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Can Public Health Legislation Improve Health in Remote Aboriginal Communities in the Northern Territory?

Gray, Natalie and Bailie, Ross S. (2006). Can Public Health Legislation Improve Health in Remote Aboriginal Communities in the Northern Territory?. Environmental Health: The Journal of the Australian Institute of Environmental Health,6(1):31-42.

Document type: Journal Article
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IRMA ID 10005xPUB55
Title Can Public Health Legislation Improve Health in Remote Aboriginal Communities in the Northern Territory?
Author Gray, Natalie
Bailie, Ross S.
Journal Name Environmental Health: The Journal of the Australian Institute of Environmental Health
Publication Date 2006
Volume Number 6
Issue Number 1
ISSN 1832-3367   (check CDU catalogue  open catalogue search in new window)
Start Page 31
End Page 42
Total Pages 12
Place of Publication Australia
Publisher Environmental Health Australia, Inc
Field of Research 0502 - Environmental Science and Management
0699 - Other Biological Sciences
1199 - Other Medical and Health Sciences
HERDC Category C1 - Journal Article (DEST)
Abstract The potential for public health legislation to improve health outcomes for Indigenous Australians has been the focus of recent interest in Australia. This paper examines the Northern Territory's package of public health legislation in an attempt to assess its current and potential impact on health and to identify barriers to its ability to achieve better health for Indigenous people living in remote communities. It is argued that the current legislation in the Northern Territory has little or no practical application in health improvement. This is primarily due to the fact that its directive and regulatory approach is unsuited to dictating the social and environmental conditions that would lead to health improvements in Indigenous communities, or to generating the social change that would be required to initiate these improved living conditions. Proposed technical amendments to the legislation are thus unlikely to alter this lack of effect. Public health legislation does, however, have symbolic value and ensures that the health of Indigenous Australians remains on the political agenda. It may be that a more appropriate role for public health law in this context would be as an educative and non-directive structure, which aims to promote and protect health by supporting the attempts of Indigenous Australians to achieve reconciliation and selfdetermination.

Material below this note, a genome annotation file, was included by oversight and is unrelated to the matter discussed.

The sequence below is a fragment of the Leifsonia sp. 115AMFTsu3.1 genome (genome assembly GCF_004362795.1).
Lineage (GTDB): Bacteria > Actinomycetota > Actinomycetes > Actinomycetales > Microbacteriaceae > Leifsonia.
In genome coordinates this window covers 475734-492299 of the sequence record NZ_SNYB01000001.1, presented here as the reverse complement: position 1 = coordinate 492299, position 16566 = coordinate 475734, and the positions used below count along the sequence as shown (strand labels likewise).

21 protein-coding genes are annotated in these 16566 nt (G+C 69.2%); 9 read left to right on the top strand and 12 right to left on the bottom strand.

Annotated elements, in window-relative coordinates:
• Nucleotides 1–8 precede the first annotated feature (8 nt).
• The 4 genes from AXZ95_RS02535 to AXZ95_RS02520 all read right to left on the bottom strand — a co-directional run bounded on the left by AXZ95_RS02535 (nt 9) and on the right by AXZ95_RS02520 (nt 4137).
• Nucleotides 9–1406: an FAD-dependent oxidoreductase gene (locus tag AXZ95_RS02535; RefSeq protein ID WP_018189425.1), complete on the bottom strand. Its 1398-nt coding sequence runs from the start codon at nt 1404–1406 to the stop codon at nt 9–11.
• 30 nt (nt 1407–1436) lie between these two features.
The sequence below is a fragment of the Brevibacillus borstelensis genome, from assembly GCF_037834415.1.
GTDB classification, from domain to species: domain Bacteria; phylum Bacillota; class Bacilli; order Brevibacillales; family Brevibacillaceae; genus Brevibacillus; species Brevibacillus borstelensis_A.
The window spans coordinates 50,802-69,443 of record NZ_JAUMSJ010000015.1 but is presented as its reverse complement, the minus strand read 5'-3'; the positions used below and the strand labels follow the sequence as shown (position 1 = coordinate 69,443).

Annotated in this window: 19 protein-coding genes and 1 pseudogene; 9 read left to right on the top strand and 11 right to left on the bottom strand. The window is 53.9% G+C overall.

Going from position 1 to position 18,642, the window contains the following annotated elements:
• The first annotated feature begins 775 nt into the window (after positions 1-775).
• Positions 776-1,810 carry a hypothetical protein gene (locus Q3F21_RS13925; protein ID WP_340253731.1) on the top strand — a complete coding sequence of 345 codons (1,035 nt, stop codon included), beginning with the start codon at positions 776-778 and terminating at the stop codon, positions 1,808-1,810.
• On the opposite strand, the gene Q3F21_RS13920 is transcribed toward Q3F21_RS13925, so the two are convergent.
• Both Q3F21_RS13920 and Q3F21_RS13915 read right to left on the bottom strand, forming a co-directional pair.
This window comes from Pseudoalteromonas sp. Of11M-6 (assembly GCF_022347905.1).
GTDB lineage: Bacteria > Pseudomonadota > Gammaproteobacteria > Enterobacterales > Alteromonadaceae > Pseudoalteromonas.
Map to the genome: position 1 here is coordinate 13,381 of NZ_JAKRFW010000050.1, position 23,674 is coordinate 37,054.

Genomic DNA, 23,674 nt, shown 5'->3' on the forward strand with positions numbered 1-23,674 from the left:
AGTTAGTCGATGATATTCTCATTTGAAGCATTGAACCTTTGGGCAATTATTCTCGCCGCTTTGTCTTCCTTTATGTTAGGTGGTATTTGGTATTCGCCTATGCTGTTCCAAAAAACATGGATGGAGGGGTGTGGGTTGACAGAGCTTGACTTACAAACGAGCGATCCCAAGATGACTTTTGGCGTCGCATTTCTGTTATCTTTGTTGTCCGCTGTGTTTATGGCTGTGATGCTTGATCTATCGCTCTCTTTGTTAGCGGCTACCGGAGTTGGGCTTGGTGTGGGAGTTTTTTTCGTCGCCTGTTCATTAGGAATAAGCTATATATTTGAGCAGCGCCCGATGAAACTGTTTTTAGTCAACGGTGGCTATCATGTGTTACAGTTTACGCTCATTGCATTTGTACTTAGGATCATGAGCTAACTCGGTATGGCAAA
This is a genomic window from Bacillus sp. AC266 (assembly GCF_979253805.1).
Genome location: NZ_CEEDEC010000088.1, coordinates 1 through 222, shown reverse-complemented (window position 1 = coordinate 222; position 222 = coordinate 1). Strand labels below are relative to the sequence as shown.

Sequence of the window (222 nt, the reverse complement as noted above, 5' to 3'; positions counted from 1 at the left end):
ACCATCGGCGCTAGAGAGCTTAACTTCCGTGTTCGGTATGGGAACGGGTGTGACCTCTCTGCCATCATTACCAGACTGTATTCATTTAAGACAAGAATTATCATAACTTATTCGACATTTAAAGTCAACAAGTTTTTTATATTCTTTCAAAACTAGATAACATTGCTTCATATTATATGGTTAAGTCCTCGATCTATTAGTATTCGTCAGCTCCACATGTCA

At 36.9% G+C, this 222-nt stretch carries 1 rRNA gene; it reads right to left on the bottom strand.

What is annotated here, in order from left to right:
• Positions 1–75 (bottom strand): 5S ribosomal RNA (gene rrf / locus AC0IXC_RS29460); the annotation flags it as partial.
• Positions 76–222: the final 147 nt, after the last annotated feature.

Keywords Public health
Legislation
Indigenous Australians
Remote communities
Northern Territory
Environmental health
Additional Notes This article has been extracted from Environmental Health: The Journal of the Australian Institute of Environmental Health, Vol.6, No.1, 2006.
Description for Link Link to published version
URL http://www.eh.org.au/documents/item/87


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